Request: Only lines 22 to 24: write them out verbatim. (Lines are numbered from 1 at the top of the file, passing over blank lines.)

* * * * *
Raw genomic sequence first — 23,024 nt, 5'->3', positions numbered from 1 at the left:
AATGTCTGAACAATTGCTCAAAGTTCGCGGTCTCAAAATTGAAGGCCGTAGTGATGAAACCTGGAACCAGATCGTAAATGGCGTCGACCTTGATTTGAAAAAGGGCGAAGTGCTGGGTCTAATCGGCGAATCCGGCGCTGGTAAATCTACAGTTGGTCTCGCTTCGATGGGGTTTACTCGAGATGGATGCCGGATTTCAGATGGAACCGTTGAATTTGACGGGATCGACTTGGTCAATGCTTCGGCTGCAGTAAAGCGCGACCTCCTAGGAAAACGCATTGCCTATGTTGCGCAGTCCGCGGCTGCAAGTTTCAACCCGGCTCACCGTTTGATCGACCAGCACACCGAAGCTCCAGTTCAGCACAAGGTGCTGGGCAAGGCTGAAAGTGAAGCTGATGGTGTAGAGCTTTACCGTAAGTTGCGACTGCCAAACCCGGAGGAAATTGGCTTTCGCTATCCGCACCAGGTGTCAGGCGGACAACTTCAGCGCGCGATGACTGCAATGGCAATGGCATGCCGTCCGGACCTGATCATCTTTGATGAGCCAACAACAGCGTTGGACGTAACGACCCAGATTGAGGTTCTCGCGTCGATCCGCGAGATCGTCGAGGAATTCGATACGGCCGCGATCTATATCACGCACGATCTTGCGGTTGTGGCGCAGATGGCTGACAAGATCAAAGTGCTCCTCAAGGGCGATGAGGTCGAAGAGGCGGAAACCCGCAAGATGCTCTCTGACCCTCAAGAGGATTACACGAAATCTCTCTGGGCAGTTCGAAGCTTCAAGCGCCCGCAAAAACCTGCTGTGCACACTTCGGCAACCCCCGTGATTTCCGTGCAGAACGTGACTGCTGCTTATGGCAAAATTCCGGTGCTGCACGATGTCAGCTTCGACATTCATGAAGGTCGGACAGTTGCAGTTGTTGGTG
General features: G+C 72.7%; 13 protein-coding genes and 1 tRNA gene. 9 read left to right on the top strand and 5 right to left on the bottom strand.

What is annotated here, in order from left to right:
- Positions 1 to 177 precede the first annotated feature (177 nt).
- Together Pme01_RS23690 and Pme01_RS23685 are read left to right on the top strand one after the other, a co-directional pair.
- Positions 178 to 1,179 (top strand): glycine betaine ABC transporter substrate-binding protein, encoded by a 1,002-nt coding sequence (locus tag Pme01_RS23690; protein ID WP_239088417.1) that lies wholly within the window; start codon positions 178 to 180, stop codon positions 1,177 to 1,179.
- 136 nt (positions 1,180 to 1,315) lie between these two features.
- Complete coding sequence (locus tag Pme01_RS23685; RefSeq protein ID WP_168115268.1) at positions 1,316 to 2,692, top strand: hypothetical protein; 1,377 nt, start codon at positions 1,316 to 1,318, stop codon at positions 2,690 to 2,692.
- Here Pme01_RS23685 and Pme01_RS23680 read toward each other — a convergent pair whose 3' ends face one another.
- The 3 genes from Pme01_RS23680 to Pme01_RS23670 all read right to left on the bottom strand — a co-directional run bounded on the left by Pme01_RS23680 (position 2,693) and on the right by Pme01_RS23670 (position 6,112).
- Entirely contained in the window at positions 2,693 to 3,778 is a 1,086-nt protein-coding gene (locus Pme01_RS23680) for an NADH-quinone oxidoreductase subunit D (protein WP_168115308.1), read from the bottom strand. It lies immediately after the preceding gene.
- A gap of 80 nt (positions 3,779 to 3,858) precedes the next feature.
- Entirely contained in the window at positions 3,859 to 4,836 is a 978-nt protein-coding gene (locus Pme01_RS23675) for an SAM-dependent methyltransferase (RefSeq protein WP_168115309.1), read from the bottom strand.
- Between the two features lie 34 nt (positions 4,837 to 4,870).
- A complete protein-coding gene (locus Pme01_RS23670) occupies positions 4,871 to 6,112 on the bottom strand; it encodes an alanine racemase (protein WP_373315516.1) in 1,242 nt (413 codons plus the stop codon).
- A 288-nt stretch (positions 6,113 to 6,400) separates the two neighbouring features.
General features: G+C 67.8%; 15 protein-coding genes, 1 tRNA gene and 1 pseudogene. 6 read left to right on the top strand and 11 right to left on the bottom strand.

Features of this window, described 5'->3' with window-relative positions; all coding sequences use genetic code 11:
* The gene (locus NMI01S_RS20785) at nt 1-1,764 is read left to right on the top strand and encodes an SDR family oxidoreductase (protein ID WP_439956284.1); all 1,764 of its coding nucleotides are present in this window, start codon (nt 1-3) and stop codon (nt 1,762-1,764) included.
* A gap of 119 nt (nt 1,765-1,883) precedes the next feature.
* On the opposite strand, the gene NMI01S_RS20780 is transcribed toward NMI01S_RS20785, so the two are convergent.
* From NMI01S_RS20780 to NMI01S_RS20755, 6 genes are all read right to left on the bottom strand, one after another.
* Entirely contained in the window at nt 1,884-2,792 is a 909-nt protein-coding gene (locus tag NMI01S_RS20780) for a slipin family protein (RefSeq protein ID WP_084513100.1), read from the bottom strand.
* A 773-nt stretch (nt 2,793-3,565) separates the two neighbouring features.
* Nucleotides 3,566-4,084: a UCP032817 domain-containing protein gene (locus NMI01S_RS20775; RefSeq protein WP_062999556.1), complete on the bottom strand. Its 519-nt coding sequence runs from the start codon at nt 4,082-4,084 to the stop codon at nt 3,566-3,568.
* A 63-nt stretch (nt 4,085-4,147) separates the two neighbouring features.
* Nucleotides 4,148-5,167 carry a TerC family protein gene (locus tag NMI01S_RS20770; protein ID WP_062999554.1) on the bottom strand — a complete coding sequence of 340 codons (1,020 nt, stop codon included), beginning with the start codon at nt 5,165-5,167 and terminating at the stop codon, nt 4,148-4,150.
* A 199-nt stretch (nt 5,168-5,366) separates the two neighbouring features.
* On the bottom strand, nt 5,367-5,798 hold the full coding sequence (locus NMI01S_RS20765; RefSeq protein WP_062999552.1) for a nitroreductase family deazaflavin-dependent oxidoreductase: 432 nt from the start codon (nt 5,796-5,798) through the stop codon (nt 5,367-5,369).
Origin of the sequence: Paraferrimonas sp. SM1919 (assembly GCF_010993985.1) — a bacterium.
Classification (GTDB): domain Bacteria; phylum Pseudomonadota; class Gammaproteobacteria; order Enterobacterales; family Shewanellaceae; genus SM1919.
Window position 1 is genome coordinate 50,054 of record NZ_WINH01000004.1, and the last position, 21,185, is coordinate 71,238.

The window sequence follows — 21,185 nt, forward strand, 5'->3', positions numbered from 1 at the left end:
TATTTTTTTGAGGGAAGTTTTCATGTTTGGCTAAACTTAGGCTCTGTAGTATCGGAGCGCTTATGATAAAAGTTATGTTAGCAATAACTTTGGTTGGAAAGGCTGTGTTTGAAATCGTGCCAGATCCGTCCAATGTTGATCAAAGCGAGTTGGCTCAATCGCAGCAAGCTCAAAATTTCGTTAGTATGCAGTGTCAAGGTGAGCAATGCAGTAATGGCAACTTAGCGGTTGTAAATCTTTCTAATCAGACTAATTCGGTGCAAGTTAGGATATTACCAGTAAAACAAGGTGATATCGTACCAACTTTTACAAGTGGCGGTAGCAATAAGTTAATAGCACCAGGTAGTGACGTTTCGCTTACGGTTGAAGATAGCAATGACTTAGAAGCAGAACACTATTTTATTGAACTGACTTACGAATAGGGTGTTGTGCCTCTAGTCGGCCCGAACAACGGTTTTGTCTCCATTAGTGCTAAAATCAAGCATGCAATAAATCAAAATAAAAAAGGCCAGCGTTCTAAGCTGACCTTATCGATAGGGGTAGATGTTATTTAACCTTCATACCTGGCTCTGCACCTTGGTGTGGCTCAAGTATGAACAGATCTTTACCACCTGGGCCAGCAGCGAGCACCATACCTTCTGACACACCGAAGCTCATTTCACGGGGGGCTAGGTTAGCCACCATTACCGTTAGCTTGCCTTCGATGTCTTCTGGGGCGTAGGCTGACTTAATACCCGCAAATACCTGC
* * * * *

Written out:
* On the opposite strand, the gene NMI01S_RS20780 is transcribed toward NMI01S_RS20785, so the two are convergent.
* From NMI01S_RS20780 to NMI01S_RS20755, 6 genes are all read right to left on the bottom strand, one after another.
* Entirely contained in the window at nt 1,884-2,792 is a 909-nt protein-coding gene (locus tag NMI01S_RS20780) for a slipin family protein (RefSeq protein ID WP_084513100.1), read from the bottom strand.